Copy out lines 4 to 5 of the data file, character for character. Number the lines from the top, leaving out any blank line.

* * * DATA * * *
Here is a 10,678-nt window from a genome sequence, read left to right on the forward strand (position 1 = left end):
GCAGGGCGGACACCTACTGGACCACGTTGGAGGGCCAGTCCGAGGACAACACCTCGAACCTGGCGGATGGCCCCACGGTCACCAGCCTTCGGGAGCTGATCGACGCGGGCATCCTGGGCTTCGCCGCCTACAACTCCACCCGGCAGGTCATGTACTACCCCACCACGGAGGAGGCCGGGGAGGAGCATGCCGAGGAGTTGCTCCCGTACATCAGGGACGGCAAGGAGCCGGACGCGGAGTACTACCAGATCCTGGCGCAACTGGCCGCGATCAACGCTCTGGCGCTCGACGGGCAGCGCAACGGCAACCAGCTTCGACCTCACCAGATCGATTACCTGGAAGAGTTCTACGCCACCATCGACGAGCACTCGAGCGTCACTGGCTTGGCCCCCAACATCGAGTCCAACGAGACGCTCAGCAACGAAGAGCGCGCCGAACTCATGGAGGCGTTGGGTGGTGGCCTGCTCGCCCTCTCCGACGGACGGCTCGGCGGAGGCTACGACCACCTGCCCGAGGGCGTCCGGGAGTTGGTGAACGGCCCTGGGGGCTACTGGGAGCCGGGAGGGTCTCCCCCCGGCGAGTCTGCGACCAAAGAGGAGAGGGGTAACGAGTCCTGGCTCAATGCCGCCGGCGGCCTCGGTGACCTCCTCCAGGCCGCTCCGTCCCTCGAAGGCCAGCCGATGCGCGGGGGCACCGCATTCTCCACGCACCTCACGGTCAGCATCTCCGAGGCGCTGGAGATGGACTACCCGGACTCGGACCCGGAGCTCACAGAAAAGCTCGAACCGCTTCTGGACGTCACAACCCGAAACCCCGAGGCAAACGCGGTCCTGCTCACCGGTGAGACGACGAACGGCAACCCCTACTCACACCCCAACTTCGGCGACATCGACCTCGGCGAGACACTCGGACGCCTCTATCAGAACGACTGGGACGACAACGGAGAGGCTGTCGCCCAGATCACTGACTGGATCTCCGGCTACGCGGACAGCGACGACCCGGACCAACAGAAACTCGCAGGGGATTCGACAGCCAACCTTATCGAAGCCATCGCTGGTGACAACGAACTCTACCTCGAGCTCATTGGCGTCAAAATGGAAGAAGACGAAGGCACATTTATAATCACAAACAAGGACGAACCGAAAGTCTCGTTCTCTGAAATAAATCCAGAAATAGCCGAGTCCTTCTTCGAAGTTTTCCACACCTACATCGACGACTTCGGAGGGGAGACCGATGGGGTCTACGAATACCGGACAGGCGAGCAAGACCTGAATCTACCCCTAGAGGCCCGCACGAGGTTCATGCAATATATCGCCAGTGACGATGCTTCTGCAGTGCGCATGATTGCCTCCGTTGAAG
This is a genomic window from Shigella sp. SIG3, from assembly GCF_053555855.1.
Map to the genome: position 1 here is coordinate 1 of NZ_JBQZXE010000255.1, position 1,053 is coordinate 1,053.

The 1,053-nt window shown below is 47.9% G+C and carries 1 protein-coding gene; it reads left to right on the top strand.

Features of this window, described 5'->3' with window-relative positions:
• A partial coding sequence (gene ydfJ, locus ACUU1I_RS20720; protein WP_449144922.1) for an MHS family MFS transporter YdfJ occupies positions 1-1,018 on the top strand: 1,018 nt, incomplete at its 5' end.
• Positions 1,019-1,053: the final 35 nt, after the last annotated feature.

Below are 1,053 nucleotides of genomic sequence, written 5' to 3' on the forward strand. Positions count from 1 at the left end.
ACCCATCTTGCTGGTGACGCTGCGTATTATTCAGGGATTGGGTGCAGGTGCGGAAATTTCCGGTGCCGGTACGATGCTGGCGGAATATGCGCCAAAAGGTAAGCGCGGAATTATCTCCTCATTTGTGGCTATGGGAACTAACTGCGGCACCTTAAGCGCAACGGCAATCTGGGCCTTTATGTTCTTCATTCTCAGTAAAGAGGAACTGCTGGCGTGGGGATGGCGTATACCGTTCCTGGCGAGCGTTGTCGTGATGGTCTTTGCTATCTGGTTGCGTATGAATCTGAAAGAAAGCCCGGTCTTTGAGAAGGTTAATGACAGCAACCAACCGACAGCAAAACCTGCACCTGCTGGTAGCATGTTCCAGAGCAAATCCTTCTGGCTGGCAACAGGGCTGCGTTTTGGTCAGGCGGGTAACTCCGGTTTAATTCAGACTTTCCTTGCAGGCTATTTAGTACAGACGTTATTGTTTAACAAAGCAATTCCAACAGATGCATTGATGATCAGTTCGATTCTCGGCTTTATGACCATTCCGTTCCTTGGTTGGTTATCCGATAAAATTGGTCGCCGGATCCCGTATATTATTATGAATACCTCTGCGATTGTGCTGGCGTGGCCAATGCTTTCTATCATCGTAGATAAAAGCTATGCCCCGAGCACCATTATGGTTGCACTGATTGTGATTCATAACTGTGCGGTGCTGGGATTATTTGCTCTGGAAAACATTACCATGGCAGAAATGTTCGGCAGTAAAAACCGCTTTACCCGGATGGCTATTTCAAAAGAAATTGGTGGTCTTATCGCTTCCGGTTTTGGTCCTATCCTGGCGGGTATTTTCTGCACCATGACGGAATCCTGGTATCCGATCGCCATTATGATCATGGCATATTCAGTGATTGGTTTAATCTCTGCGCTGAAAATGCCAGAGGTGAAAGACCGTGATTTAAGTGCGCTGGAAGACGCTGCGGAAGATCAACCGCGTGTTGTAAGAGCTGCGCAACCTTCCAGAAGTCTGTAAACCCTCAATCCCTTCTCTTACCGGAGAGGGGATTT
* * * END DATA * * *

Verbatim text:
Map to the genome: position 1 here is coordinate 1 of NZ_JBQZXE010000255.1, position 1,053 is coordinate 1,053.

The 1,053-nt window shown below is 47.9% G+C and carries 1 protein-coding gene; it reads left to right on the top strand.